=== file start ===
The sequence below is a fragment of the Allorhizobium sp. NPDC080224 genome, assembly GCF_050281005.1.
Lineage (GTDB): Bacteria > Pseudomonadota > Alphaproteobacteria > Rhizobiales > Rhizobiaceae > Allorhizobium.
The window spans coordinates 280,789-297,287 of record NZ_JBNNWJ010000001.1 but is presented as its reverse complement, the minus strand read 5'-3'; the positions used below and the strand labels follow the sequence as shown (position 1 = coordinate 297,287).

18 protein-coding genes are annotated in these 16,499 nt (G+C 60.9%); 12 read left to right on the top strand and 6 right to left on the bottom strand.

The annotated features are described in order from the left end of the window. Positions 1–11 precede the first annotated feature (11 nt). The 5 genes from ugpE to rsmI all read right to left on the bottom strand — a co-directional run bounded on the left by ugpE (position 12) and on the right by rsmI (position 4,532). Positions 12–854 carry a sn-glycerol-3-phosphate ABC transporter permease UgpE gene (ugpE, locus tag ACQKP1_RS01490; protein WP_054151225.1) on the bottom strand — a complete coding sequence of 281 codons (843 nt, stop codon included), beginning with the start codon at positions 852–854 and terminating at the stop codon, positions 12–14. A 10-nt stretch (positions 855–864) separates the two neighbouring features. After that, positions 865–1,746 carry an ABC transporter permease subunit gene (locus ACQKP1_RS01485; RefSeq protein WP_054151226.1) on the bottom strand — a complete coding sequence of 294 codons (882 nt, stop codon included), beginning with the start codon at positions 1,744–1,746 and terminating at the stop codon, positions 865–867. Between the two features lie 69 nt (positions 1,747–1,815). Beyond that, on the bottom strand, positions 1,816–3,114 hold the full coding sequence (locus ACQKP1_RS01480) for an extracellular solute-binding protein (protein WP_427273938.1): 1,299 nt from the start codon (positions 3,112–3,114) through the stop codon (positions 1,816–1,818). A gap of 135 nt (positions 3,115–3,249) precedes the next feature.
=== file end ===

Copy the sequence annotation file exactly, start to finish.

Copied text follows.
The sequence below is a fragment of the Allorhizobium sp. NPDC080224 genome, assembly GCF_050281005.1.
Lineage (GTDB): Bacteria > Pseudomonadota > Alphaproteobacteria > Rhizobiales > Rhizobiaceae > Allorhizobium.
The window spans coordinates 280,789-297,287 of record NZ_JBNNWJ010000001.1 but is presented as its reverse complement, the minus strand read 5'-3'; the positions used below and the strand labels follow the sequence as shown (position 1 = coordinate 297,287).

18 protein-coding genes are annotated in these 16,499 nt (G+C 60.9%); 12 read left to right on the top strand and 6 right to left on the bottom strand.

The annotated features are described in order from the left end of the window. Positions 1–11 precede the first annotated feature (11 nt). The 5 genes from ugpE to rsmI all read right to left on the bottom strand — a co-directional run bounded on the left by ugpE (position 12) and on the right by rsmI (position 4,532). Positions 12–854 carry a sn-glycerol-3-phosphate ABC transporter permease UgpE gene (ugpE, locus tag ACQKP1_RS01490; protein WP_054151225.1) on the bottom strand — a complete coding sequence of 281 codons (843 nt, stop codon included), beginning with the start codon at positions 852–854 and terminating at the stop codon, positions 12–14. A 10-nt stretch (positions 855–864) separates the two neighbouring features. After that, positions 865–1,746 carry an ABC transporter permease subunit gene (locus ACQKP1_RS01485; RefSeq protein WP_054151226.1) on the bottom strand — a complete coding sequence of 294 codons (882 nt, stop codon included), beginning with the start codon at positions 1,744–1,746 and terminating at the stop codon, positions 865–867. Between the two features lie 69 nt (positions 1,747–1,815). Beyond that, on the bottom strand, positions 1,816–3,114 hold the full coding sequence (locus ACQKP1_RS01480) for an extracellular solute-binding protein (protein WP_427273938.1): 1,299 nt from the start codon (positions 3,112–3,114) through the stop codon (positions 1,816–1,818). A gap of 135 nt (positions 3,115–3,249) precedes the next feature.